James Gray’s 2013 melodrama The Immigrant is not much of a story, but then, the same can be said of so many of the very best films ever made. How many of the classically-ornamented melodramas The Immigrant so obviously recalls boil down to one or two now-cliches (and tropes that were, rest assured, cliches in the 1940s as well) hammered home with worldly, elegant filmmaking? Many, quite a bit more than we may think, but here, as it is true there, the factor so often missing from plot summary reviews is that a plot summary is not a film, and that magisterial filmmaking makes a film, not its plot outline. We do not need another story about a prostitute with a heart, one of the most well-worn tropes in film history (and a sexist one, for it implies that a normal prostitute does not have a heart). But we have one, and if it isn’t a magisterial work of storytelling, its solid, and that, in the end, is all that matters.
Certainly, if we’re talking solid craftsmanship, the cinematography by Darius Khondji is sharp, pointedly messy, and suffused in an alternately Romantic and world-weary golden-yellow hue. It’s not revolutionary, per-se, but its extremely effective for the drained classicism of this film which ably recalls not only the time it was made but the mid ’70s spirit of recalling this particularly grimy period of the American memory (the yellow hues undoubtedly have the effect of distancing the film off in the past, giving it a certain mythic form of dirtiness, and capturing the spirit not so much of the past as of the films made in the past).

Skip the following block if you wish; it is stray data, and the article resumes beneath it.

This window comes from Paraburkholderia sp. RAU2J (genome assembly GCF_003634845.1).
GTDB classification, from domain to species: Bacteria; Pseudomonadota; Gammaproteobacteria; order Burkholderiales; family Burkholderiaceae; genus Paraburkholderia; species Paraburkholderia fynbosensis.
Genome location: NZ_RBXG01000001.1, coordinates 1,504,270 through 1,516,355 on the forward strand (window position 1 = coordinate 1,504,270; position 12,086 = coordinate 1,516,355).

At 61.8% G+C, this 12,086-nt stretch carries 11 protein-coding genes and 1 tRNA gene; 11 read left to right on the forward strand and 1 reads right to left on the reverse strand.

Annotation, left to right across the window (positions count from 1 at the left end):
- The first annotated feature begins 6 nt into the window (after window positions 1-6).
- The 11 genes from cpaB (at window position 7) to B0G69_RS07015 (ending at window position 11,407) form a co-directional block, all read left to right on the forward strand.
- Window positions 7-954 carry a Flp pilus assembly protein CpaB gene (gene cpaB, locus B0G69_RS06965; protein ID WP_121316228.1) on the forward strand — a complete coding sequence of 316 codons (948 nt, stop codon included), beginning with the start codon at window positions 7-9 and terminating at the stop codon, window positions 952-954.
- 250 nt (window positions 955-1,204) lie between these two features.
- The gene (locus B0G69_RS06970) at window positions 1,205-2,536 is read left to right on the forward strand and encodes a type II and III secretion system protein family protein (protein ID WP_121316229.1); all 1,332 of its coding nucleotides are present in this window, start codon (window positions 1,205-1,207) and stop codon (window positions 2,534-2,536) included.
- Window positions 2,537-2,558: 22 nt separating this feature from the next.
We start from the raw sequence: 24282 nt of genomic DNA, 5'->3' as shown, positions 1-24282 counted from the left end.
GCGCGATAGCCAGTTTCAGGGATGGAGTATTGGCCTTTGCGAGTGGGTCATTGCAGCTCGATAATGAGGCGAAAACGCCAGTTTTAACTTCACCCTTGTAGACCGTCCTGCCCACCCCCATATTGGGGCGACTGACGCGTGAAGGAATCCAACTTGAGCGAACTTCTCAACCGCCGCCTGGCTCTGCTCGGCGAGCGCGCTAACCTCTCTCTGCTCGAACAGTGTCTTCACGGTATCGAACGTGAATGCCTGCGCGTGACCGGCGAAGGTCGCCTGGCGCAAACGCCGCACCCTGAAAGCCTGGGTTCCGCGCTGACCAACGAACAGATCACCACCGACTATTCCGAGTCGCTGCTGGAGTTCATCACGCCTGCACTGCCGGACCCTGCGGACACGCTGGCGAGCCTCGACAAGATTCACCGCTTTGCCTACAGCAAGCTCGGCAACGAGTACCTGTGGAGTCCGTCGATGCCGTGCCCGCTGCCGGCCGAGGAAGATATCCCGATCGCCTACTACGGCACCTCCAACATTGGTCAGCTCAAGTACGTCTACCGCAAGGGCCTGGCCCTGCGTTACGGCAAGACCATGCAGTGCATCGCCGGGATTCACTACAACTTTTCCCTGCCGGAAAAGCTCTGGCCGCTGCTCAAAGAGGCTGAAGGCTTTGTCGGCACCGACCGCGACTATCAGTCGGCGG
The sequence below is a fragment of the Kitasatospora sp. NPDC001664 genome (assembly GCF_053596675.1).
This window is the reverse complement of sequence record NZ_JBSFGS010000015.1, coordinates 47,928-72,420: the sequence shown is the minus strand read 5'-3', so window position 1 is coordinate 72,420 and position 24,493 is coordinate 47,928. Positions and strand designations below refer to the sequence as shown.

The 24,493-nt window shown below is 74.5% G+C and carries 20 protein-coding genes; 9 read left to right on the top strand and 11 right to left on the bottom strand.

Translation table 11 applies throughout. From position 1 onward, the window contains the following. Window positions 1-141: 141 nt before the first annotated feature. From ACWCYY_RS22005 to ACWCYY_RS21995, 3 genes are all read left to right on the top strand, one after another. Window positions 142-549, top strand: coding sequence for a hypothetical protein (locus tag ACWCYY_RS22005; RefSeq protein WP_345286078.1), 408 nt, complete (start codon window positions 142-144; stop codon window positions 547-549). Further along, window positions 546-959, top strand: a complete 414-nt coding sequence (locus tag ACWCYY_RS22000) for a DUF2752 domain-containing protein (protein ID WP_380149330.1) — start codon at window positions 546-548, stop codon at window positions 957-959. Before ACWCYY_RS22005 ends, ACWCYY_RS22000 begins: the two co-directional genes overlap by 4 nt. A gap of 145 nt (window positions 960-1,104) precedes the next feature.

Generally, it’s solid filmmaking, finding the spirit of the otherworldly, wooly wild that was the strange, uncomfortable, rickety world of American city life during this cramped, unsure time period, and Kondji and Gray don’t go the obvious route of dour realism to capture this essence. Instead, they focus on a misty sense of ravaged beauty, an alien grandeur that isn’t so much lovely as beaten-down and savage, finding dirt and crumpled, jagged, messily packed spaces less out of the real world than harsh nightmares. Gray’s work is right there, even if it only turns luminous in one scene: a police beat-down in a tunnel, rendered like the depths of hell in a battle of pure blackness and galvanized, piercing golden light both saving us from the dark and blinding us further.
Thankfully, Gray follows suit with this backward-looking spirit by resorting primarily to some particularly well suited visual storytelling, finding moments in the background details that convey the characters and narrative more fully than the formal script ever could. The way in which a major character’s profession is revealed but never explicitly stated early on is particularly satisfying. The simple act of him saying hello to an unknown female and discussing money in a vague sense, matched to the wide space in between them to suggest that he doesn’t emotionally care about her in a personal sense outside of her capacity to earn for him, tells all.